A reader enquires: Aaron and Miriam both criticized Moses for marrying an Ethiopian woman, and were jealous that the Lord had spoken through Moses and not them. Yet Miriam was stricken with leprosy and Aaron was not. Why was only Miriam punished?

The record of this incident is in Number 12. The question above refers to “Aaron and Miriam” but the inspired record tells us that it was “Miriam and Aaron [who] spake against Moses”. Miriam clearly was the instigator and Aaron foolishly followed her lead in this matter. The weight of divine punishment properly fell on Miriam for this reason. Note that Numbers 12:1 has this order: Miriam, Aaron, Moses. There is more at stake here than some petty family jealousy. Their rebellious words were heard by Yahweh (v2). And when Yahweh, through His angel spoke, the order, which Miriam and her brother had turned upside down was promptly put right. “And Yahweh spake suddenly unto Moses and unto Aaron, and unto Miriam.”

This was the order of precedence and authority, and it was so by God’s appointment. “Wherefore then were ye not afraid to speak against my servant Moses?” was the stern angelic rebuke. Miriam, the ‘big sister’ of Moses had responsibly watched over him as a babe in the ark of bulrushes, and by her quick thinking helped to bring him to high office in Egypt while still under her mother’s loving tutelage. But she had failed to recognise that her role was a supporting one only and Moses was God’s chosen servant. In reaching out for an equality that did not belong to her, she not only brought punishment upon herself, but the whole nation was affected, their progress to the promised land brought to a halt for seven days.

The reaction of each party when Miriam is smitten with leprosy is also instructive. Miriam, the rebel leader is silent. Aaron, the follower cries out to his brother, calling him “my lord” and begging forgiveness. And Moses, wonderful, faithful Moses, showing not one ounce of bitterness against his sister, cries out to God for her immediate healing and restoration. The divine order has been authoritatively restored.

What’s wrong with dancing?

Another question asks: Why are most Christadelphians against dancing? Note Ecclesiastes 3:4 ,“a time to dance”; Psalm 30:11, “Thou hast turned for me my mourning into dancing”; and 2 Samuel 6:14, “And David danced before the Lord with all his might” (David, a man after God’s own heart).

Certainly many, if not most Christadelphians are against “dancing” in the sense of that which involves those worldly entertainments and associations we are encouraged to avoid. Ezra declared: “separate yourselves from the people of the land” (Ezra 10:11). Paul (quoting Isaiah 52) exhorted: “Wherefore come out from among them, and be ye separate, saith the Lord, and touch not the unclean thing; and I will receive you” (2 Cor 6:17). And the Apostle Peter speaks plainly: “For the time past of our life may suffice us to have wrought the will of the Gentiles, when we walked in lasciviousness, lusts, excess of wine, revellings, banquetings, and abominable idolatries. Wherein they think it strange that ye run not with them to the same excess of riot, speaking evil of you” (1 Pet 4:3-4).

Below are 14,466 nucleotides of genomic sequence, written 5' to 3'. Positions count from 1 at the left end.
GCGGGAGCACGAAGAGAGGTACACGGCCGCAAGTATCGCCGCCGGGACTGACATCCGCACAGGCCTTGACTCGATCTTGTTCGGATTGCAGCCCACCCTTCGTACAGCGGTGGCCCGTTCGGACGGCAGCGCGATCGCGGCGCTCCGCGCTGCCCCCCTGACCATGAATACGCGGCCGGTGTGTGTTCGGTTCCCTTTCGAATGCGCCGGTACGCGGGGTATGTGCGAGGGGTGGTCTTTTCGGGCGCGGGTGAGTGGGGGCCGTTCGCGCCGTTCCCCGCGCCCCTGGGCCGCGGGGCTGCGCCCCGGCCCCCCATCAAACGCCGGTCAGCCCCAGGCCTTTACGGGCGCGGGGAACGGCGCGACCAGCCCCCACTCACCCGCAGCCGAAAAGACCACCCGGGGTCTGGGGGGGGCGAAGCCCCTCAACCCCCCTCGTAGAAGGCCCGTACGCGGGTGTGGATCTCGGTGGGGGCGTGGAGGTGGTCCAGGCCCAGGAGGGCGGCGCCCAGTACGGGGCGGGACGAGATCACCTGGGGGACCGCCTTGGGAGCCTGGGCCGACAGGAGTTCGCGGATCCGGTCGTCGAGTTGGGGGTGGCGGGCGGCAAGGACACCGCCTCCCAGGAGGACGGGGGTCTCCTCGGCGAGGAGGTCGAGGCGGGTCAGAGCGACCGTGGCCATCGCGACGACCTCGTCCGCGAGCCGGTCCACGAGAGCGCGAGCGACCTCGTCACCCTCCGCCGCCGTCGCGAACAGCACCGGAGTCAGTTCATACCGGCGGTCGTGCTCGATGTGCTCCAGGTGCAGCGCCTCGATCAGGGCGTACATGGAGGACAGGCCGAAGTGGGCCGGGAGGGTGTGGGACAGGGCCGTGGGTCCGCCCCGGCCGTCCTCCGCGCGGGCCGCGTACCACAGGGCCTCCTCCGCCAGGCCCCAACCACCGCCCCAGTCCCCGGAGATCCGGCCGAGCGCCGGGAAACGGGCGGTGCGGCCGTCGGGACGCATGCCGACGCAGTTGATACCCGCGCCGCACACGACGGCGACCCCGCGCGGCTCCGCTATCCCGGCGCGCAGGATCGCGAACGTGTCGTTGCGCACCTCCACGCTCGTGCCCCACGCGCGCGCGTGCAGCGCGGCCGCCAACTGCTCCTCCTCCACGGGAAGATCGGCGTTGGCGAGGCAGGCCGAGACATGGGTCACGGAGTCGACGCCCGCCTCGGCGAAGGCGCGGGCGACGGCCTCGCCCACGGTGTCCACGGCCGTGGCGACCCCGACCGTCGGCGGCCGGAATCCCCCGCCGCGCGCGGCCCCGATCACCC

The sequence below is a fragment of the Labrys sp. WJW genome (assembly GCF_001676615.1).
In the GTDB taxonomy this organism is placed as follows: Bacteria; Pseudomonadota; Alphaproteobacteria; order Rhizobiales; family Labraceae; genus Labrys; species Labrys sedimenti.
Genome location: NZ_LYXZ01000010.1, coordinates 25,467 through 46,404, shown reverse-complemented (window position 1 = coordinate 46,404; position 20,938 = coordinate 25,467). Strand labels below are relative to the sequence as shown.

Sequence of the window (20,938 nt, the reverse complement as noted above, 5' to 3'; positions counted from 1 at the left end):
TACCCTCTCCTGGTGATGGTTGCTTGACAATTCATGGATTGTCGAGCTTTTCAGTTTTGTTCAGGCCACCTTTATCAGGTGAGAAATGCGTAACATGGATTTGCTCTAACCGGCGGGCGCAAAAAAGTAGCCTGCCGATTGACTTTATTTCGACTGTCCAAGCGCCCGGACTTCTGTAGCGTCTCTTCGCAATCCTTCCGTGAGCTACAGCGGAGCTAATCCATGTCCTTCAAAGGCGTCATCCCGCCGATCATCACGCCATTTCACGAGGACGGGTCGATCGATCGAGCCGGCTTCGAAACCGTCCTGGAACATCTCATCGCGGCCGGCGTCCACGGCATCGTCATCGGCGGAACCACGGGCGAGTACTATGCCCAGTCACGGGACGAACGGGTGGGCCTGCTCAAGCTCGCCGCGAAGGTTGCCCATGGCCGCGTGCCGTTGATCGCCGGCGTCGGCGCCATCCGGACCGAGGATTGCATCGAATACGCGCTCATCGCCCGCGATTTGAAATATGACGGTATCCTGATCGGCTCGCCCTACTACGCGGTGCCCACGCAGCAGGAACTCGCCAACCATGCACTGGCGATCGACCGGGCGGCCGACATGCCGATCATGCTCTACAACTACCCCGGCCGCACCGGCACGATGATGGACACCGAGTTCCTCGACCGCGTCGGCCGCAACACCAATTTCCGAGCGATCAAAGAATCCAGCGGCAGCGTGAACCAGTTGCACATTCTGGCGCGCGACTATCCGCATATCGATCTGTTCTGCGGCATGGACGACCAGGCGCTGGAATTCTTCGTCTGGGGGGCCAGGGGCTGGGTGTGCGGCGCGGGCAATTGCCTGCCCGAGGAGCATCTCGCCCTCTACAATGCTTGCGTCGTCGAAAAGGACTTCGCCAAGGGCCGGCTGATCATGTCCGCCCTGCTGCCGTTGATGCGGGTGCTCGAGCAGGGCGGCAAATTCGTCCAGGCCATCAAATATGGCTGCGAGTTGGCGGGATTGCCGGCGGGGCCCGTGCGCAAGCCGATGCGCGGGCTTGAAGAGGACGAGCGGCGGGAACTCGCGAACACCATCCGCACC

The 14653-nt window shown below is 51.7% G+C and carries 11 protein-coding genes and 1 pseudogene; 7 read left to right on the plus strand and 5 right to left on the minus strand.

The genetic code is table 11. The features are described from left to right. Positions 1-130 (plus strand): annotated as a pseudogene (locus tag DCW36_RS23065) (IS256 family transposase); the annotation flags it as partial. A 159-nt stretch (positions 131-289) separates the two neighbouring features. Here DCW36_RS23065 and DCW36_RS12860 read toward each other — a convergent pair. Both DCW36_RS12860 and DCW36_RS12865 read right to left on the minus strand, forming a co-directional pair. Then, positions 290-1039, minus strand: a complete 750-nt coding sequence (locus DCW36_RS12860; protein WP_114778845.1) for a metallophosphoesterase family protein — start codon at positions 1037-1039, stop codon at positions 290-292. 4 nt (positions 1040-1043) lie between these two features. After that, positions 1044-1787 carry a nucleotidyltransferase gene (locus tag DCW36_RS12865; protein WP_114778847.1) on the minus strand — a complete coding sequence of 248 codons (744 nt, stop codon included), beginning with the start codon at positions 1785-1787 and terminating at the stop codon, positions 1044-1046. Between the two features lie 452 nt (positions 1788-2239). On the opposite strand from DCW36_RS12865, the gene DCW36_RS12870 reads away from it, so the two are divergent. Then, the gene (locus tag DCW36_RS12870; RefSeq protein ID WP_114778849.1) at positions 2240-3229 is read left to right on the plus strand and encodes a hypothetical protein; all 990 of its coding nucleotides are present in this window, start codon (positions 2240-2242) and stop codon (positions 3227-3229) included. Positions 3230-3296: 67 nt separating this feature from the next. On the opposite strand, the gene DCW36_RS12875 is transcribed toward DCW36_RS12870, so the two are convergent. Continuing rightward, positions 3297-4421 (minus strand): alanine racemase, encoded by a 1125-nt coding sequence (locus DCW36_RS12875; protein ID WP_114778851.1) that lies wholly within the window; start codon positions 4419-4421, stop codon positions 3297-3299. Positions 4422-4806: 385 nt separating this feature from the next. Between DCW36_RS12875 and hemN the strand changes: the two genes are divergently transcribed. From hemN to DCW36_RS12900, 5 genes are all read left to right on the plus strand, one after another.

The dancing for joy in the things of God which David engaged in (to the embarrassment of his wife who saw only the external ‘undignified’ image and not the heart of David, so moved by his love of his heavenly Father), is a different matter altogether. The references in Ecclesiastes and Psalms also speak of dancing motivated by joy. The dancing we discourage mostly takes place in hotels and clubs etc and involves places and situations at odds with our calling.

There may be innocent circumstances where dancing, for those with the talent and inclination might be appropriate. Let every man be fully persuaded in his own mind. But alas, it is difficult to think of too many circumstances where dancing could be engaged in with a clear conscience, given the worldly environment and associations in which it takes place.

Our choices with music likewise can be challenging. James declares: “Is any merry? let him sing psalms” (James 5:13). Paul’s music choice involved “Speaking to yourselves in psalms and hymns and spiritual songs, singing and making melody in your heart to the Lord” (Eph 5:19). What percentage of the music in our music libraries or on our ipods meets the standards of James and Paul? It is not for us to lay down the law in these matters beyond the general guidelines of Scripture we have alluded to, but we must all give account in due time. A good test is as always, whether we would be comfortable to exercise our choices in these matters with Christ by our side.